How does a pre-existing condition affect life insurance?

Co-Author: Michelle Norton

A pre-existing condition is important because it may affect your life insurance coverage and premiums. Other exclusions can also make a difference.

In the case of a life insurance pre-existing condition, your coverage and premiums may also be affected. In this article we explain pre-existing conditions and other common exclusions for life insurance.

What are pre-existing conditions?

If you are currently being – or have ever been – treated by a specialist for a medical condition, it is known as a pre-existing condition. In short, it’s a medical condition you had before taking out life insurance or income protection, which could affect your health and life expectancy or ability to work. Death caused by this condition if it’s an exclusion on your life insurance policy may result in a claim being knocked back.

Pre-existing conditions are dealt with on a case-by-case basis by life insurance companies, and each company defines a “pre-existing condition” in different ways. Some companies define the condition as no longer a pre-existing condition if it has been successfully treated, resulting in no further ongoing tests or consultations.

Meanwhile, some companies will exclude all pre-existing conditions from coverage, even though you may not have had treatment for the past 20 years. This is what’s known as a total pre-existing condition exclusion.

Other life insurance companies will allow pre-existing conditions to be covered if the treatment and consultations with the doctor have stopped in the last 5 years, 2 years, or even 6 months.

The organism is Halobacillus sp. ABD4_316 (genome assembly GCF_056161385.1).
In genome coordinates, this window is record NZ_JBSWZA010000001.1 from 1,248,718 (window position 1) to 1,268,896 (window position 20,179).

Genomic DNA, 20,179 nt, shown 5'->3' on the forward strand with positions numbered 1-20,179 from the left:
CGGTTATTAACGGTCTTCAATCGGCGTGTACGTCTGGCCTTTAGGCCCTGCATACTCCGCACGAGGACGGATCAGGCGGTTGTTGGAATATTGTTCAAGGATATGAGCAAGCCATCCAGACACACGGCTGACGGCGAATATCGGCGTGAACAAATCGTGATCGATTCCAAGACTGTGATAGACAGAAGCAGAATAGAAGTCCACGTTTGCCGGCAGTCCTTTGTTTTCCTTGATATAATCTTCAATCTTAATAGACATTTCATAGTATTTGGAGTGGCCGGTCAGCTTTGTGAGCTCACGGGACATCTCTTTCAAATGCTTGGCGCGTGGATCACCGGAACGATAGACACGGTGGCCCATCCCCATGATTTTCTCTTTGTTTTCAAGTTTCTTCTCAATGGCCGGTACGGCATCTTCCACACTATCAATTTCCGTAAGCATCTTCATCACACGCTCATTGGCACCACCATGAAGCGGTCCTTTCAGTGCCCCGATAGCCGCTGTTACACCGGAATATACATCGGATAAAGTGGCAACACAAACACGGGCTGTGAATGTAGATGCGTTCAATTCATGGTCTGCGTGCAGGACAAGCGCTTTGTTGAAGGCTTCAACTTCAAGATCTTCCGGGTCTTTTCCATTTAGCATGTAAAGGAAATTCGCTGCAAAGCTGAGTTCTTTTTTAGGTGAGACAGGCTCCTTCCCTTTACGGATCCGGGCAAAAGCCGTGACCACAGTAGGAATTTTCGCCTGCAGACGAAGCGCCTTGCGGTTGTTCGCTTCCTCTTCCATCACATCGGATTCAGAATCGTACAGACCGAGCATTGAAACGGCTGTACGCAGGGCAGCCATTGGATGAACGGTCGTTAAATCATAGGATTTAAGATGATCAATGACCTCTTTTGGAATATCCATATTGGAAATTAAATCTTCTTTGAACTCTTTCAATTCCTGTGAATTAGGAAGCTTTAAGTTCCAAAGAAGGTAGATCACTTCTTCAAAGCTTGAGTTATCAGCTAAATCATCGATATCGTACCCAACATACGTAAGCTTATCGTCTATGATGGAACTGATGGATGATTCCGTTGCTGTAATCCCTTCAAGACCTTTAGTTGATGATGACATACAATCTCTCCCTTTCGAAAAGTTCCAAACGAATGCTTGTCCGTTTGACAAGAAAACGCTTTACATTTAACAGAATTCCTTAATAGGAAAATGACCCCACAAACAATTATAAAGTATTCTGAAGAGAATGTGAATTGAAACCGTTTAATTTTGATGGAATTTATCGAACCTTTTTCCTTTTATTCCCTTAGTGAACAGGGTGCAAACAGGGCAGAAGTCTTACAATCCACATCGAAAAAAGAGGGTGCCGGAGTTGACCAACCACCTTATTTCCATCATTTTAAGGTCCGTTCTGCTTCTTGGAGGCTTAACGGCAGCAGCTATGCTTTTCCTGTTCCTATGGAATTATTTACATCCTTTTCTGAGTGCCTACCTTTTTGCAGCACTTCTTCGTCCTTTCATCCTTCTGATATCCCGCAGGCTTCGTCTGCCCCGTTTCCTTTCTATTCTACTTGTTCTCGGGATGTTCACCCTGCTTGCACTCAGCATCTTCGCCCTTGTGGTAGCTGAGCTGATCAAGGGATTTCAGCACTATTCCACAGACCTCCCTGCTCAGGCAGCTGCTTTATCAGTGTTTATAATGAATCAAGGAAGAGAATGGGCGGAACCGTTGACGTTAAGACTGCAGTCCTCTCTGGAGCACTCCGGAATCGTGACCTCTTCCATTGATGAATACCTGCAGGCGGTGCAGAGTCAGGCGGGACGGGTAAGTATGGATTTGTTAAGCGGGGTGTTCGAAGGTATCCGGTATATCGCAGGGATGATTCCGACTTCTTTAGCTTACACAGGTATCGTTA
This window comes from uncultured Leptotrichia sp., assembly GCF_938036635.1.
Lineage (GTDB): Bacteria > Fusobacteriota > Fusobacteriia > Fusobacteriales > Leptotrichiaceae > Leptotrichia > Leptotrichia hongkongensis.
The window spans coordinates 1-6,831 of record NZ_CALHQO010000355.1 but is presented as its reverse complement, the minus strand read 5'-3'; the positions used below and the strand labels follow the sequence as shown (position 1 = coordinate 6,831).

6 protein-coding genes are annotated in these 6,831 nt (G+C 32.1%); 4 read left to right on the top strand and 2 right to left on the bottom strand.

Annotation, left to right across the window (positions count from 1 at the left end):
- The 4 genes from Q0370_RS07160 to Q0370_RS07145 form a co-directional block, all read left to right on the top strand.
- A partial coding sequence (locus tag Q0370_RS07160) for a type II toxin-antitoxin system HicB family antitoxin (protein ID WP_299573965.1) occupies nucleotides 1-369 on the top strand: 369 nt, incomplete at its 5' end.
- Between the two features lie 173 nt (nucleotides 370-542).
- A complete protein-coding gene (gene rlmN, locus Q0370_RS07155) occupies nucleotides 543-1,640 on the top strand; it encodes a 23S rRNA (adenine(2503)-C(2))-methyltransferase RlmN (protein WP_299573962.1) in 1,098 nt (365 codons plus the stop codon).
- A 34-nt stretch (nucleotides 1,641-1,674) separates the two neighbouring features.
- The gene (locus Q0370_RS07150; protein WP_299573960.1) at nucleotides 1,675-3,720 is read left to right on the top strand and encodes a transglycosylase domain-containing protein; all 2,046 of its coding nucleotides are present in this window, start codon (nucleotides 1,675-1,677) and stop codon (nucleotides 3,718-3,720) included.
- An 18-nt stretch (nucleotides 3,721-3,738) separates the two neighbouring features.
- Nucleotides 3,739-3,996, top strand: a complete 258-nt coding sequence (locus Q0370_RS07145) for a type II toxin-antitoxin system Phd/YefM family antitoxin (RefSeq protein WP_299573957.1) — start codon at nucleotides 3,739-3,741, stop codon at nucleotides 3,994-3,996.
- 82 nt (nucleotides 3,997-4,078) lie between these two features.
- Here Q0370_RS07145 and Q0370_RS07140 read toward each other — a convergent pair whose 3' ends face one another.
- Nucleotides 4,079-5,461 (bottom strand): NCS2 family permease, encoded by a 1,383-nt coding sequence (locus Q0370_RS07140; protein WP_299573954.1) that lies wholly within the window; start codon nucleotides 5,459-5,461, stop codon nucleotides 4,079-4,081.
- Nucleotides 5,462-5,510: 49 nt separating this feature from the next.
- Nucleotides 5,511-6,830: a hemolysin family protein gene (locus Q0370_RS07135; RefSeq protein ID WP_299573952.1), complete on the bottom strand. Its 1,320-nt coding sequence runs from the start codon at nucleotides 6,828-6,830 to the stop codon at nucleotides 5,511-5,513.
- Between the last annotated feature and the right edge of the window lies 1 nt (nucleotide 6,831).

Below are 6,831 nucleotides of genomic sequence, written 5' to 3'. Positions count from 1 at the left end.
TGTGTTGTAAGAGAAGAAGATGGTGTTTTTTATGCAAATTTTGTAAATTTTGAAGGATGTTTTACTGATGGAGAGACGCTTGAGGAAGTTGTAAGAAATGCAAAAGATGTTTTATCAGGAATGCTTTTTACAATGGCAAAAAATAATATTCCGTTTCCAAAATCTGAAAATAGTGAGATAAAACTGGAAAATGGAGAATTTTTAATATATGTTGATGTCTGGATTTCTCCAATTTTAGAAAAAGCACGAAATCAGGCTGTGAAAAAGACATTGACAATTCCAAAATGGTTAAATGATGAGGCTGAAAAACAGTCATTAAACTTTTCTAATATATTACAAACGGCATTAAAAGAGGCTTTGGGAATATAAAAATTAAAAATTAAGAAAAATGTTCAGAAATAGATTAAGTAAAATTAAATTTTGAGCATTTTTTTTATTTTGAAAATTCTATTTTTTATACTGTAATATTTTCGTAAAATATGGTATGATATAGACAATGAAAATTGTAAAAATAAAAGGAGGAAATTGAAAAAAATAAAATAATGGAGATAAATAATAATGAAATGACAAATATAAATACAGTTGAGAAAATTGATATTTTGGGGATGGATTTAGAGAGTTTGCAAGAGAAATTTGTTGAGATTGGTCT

With such variations in terminology by insurers, it is in your best interests to understand how pre-existing medical conditions are handled by each insurance company.

What if you have a pre-existing condition?

Honesty is the best policy! Tempting though it may be to not declare a pre-existing medical condition, it’s always best to come clean. After all, you have a legal duty of disclosure.

It’s also better to be honest now rather than have your family face unnecessary stress at claim time. Having a claim rejected because you failed to disclose a condition is a waste of money on your part and a hassle for your loved ones.

Always remember, it’s possible that if one insurer won’t cover you, someone else might. Even if you have to pay a loading (a more expensive premium), it’s still safer than withholding vital information from an insurer.

Other common exclusions for life insurance

Common exclusions where you cannot get cover include:

Term Life exclusions

  • Suicide within the first 13 months of the policy.
  • Overseas travel within the first 12 months to a country with a “do not travel” alert from DFAT.

Trauma Cover exclusions

  • Cancer, heart attack, and stroke are commonly excluded for the first 90 days of a trauma policy.
  • Many low-level cancers, e.g. the relatively minor skin cancer, Basal Cell Carcinoma.

TPD Cover exclusions

  • TPD claims generally require the insured to be off work for a period of 3 consecutive months and be unlikely ever to be able to return to work again. Insurers will waive this requirement for paralysis and/or blindness.
  • Any self-inflicted injury is excluded.

Income Protection Insurance exclusions

  • Any self-inflicted injury is excluded.
  • Conditions related to pregnancy, such as morning sickness, backache, post-natal depression, are typically excluded – unless the person is disabled for more than 3 months.

Share this article